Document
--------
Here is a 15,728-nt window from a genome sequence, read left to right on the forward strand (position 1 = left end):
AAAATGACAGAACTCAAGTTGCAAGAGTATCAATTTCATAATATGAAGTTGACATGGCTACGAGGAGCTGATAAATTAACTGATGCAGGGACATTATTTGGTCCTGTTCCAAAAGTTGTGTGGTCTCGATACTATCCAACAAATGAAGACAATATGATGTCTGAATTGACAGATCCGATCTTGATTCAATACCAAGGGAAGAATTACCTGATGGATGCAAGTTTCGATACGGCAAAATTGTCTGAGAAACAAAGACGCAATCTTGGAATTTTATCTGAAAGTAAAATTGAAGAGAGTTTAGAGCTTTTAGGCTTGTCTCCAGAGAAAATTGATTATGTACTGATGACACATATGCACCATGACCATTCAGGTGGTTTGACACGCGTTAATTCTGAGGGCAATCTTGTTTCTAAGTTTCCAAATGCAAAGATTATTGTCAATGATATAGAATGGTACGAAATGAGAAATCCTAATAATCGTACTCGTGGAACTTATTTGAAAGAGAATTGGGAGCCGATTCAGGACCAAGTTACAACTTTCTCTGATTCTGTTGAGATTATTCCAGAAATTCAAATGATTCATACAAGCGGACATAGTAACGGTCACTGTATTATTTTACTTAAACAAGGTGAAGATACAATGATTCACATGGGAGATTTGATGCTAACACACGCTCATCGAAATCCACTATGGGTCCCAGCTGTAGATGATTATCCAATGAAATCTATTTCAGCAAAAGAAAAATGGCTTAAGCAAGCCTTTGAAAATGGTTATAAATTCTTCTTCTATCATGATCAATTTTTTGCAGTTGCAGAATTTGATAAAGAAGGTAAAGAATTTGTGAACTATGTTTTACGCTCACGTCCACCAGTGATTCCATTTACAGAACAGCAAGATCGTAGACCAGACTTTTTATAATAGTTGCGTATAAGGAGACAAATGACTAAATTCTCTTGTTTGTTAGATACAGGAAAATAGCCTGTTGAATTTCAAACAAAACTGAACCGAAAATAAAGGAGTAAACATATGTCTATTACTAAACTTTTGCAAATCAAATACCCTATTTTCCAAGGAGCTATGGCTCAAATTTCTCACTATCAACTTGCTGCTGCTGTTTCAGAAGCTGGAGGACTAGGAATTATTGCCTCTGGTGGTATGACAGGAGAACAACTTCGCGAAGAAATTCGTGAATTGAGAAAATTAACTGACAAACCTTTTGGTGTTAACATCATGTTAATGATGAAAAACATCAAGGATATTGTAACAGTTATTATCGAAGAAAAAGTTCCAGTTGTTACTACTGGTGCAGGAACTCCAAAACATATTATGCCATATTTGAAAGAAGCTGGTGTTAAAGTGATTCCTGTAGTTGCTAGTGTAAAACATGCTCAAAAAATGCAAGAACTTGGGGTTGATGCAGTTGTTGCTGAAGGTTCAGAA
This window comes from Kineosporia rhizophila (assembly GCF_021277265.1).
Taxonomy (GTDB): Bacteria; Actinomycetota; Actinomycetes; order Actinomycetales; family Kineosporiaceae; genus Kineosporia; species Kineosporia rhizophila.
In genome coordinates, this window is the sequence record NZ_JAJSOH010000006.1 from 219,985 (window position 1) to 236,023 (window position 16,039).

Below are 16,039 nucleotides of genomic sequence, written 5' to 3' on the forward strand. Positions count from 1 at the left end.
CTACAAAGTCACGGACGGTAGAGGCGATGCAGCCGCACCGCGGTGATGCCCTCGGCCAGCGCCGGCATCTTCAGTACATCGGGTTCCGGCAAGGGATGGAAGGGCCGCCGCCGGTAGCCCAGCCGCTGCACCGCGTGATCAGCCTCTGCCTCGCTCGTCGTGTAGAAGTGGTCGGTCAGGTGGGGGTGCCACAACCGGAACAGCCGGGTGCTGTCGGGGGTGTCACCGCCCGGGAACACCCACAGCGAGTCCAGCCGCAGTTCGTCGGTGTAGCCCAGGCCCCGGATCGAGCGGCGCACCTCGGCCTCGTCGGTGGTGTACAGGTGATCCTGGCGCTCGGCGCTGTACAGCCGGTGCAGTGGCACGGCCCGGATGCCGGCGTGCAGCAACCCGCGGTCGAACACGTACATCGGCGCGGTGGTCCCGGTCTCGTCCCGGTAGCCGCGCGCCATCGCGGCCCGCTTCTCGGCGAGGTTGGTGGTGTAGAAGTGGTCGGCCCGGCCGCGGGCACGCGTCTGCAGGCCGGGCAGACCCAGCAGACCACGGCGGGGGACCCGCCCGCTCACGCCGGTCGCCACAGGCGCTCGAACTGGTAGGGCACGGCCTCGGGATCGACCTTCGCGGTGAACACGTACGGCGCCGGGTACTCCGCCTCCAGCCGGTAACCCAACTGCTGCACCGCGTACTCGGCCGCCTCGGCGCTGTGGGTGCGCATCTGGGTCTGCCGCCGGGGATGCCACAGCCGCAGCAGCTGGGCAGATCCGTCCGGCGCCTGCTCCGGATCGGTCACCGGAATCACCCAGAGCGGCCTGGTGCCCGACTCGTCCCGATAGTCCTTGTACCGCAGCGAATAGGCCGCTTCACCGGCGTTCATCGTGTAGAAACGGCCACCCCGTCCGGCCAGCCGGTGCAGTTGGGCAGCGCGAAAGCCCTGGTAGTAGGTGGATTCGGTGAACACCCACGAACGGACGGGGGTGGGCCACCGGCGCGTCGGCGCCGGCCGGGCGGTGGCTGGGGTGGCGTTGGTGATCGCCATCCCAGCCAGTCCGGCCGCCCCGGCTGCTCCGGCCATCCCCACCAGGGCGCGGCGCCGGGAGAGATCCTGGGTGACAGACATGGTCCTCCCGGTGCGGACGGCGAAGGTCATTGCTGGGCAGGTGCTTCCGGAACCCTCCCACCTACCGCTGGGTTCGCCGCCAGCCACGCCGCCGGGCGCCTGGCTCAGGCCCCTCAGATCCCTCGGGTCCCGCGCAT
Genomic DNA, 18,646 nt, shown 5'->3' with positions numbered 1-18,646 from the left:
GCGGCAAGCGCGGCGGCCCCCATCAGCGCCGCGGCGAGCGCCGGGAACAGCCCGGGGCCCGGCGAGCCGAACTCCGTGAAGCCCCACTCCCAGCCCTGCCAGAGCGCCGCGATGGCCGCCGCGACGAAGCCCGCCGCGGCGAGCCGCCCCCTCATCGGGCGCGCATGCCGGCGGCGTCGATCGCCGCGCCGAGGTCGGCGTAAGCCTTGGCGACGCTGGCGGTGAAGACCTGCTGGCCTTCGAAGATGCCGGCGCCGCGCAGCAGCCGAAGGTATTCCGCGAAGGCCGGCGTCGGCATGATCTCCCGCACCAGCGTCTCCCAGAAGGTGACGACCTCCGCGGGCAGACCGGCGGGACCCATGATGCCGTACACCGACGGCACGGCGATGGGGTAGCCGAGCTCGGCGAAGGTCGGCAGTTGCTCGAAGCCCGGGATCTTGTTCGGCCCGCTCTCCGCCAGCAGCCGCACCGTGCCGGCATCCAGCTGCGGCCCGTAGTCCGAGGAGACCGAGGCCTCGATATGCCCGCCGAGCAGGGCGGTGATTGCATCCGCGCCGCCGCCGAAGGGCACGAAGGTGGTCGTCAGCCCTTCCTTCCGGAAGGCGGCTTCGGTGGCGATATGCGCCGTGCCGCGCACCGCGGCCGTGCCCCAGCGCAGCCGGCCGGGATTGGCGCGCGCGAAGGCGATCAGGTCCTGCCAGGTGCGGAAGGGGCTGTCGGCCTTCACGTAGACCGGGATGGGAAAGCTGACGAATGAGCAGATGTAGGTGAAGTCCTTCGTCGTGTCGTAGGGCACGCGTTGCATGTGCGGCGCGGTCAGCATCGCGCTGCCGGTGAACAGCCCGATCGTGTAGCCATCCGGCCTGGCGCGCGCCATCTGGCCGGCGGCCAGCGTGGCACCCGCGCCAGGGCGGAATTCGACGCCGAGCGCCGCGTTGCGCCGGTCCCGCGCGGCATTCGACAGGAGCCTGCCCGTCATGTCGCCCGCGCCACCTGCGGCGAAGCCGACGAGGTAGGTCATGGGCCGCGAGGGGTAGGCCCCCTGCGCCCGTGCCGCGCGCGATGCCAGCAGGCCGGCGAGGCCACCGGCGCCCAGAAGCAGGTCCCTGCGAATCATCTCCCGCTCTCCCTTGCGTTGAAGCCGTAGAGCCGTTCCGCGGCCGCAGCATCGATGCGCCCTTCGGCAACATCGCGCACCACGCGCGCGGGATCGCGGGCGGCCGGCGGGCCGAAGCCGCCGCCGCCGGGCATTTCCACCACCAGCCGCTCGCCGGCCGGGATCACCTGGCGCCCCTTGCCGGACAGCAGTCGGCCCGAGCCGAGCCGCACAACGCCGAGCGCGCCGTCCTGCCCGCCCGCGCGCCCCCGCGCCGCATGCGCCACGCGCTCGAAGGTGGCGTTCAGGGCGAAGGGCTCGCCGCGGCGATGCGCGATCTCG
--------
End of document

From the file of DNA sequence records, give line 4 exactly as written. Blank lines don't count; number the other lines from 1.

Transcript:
Taxonomy (GTDB): Bacteria; Actinomycetota; Actinomycetes; order Actinomycetales; family Kineosporiaceae; genus Kineosporia; species Kineosporia rhizophila.